BT have released the initial wholesale prices for their G.fast broadband, providing an indication of how much the ultrafast broadband service will cost at retail.
For both the 160Mb and 330Mb versions of the service, the line rental will cost £9.95 a month. Meanwhile, the price of installation will cost either £49 or £99, depending on whether the customer uses their own modem or purchases one from Openreach.
Commenting on the announcement, an Openreach spokesperson said, "Our ambition is to make G.fast available to almost 140,000 homes and businesses by March 2017, with a goal to reach 10 million homes with the technology by 2020".
It should of course be repeated that these are the wholesale prices Openreach will be charging retail internet service providers (ISPs). It's therefore highly likely that the monthly line rental will end up registering noticeably higher than £9.95.
It's also worth noting that these wholesale prices are specifically for pilots Openreach are spearheading in 17 locations across the UK, with the generalised rollout of G.fast being dependent on their success.
And as ever, this rollout will also be dependent on Ofcom's implementation of their Strategic Review into Openreach, as well the Government's overall digital policy.
At the moment, the situation is encouraging for BT and Openreach as far as the Ofcom side of the equation is concerned.
After having called only for the "legal" separation of the two in July (which is yet to be implemented), the regulator recently published [PDF] less-than onerous changes on the conditions BT have to meet in repairing their network.
And while Ofcom have committed to ensuring that BT and Openreach deliver the highest standards, it very much appears as though the regulator will stop short of completely separating the two so long as they maintain these standards.
This would then suggest that, as far as Ofcom are concerned, BT Openreach will be free to pursue G.fast broadband at or around the wholesale prices indicated.
However, the position of the (new) Government is somewhat trickier, with the new Digital Minister Matthew Hancock recently stating his desire for fibre-to-the-premises (FTTP) broadband to be delivered to 80% of the UK by 2026.
This glaringly conflicts with the aim of BT to bring G.fast broadband - which is slower than pure FTTP broadband - to "most of the UK by the end of 2025".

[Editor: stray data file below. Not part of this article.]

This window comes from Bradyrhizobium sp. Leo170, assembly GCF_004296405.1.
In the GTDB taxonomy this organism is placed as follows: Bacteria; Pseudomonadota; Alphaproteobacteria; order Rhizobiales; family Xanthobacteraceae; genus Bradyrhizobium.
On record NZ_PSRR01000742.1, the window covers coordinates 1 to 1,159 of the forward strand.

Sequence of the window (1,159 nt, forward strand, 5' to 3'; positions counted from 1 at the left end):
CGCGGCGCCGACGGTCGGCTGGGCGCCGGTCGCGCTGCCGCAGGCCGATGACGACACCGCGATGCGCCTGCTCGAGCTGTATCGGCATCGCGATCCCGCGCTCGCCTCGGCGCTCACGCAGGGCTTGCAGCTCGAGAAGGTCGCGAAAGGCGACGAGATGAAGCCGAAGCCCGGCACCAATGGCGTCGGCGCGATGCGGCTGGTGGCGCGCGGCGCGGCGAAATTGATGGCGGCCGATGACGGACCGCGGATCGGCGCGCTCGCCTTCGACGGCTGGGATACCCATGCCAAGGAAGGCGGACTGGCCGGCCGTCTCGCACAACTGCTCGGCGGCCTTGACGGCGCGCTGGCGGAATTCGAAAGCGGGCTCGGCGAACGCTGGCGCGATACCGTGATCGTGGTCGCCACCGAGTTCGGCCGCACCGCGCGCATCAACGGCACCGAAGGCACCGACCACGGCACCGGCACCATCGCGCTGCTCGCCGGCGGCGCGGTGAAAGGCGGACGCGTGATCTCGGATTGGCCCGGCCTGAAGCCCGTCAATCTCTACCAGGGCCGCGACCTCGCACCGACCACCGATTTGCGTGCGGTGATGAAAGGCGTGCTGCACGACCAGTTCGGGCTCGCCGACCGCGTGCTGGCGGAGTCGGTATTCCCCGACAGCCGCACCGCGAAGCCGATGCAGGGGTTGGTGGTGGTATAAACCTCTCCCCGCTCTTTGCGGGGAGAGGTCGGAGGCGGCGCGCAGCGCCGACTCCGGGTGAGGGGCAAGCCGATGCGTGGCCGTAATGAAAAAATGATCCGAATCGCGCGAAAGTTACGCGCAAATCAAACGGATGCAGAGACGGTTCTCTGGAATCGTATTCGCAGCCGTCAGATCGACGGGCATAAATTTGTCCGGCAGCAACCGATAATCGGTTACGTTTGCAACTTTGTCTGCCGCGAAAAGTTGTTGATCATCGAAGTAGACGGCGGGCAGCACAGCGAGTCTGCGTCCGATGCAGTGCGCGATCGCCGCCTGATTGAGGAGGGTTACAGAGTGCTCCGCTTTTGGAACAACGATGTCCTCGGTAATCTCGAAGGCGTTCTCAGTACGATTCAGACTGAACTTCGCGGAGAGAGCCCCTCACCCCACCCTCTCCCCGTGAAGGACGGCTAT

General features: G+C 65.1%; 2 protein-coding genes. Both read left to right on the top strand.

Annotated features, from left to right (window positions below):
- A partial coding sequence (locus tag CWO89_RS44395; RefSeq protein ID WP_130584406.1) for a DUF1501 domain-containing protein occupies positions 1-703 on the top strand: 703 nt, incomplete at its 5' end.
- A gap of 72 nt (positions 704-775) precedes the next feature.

Given the conflict, and given that the Government agree with the view that "strong future economies will be built on FTTP", it becomes doubtful as to whether BT's G.fast broadband won't see some modifications to its terms and prices on the way to being delivered nationwide.
For example, if the Government and Ofcom both put greater emphasis on pure FTTP broadband, BT may be pressured into lowering the eventual retail price of G.fast, since it will no longer be regarded as the state-of-the-art solution to the UK's digital needs.
This is why, when estimating how much more expensive the retail price will be than the newly announced wholesale price, it's possible that it might not be that much more expensive.
It most likely won't be at the price of 1Gb FTTP packages now offered by the likes of Hyperoptic and Sky (in York), which at £46 and £47.40 per month are at the higher end of the broadband cost scale.
Indeed, given that G.fast is effectively a halfway house between fibre-to-the-cabinet (FTTC) and its faster FTTP counterpart, it's reasonable to expect its price to sit somewhere in the middle.
That is, its retail rental price will most likely lie between £46/7 and £29.99, which is the current price for BT's "up to" 52Mb Unlimited Infinity package.
In fact, since G.fast uses the pre-existing fibre cables and copper wires, it won't require any additional investment in infrastructure, unlike FTTP. The only necessary addition is the G.fast node, a module that makes the speeds attained by copper wires higher by making the frequency of their signals higher.
This is why it's actually reasonable to suspect that the final price - should G.fast become BT's ultrafast standard - will be closer to those of current FTTC packages than those using purely FTTP connections.
It would be even more reasonable to expect this in the event that more challenger broadband suppliers continue entering the market and expanding their presence.
CityFibre, for one, now have 40 metropolitan areas covered by their FTTP network, meaning that it's ready to reach some four million homes.
Meanwhile, Hyperoptic are currently in 13 cities, with plans to expand this to 20 and to connect at least 300,000 more homes within the next three years.
And as for Virgin Media, they also announced their intention this year to bring FTTP to one million homes by 2019.
What this means is that, if there exists sizeable FTTP networks offering superior service than that offered by Openreach's G.fast, then BT may be forced to cut the retail price of the latter as a way of making it more competitive.
More drastic still, they could even choose not to take G.fast much further beyond the pilot stage, opting instead to compete with their expanding rivals in delivering pure FTTP broadband.
And in light of how Ofcom ordered BT to open their ducts and pipes so that their rivals are more able to lay competing fibre-optic cables, such competition may become very likely in the not-too distant future.
All of which means, the newly announced wholesale price of G.fast broadband isn't an especially reliable indicator of its future price. And if it is, it will likely stay close to the present cost of superfast broadband rather than climb much higher.
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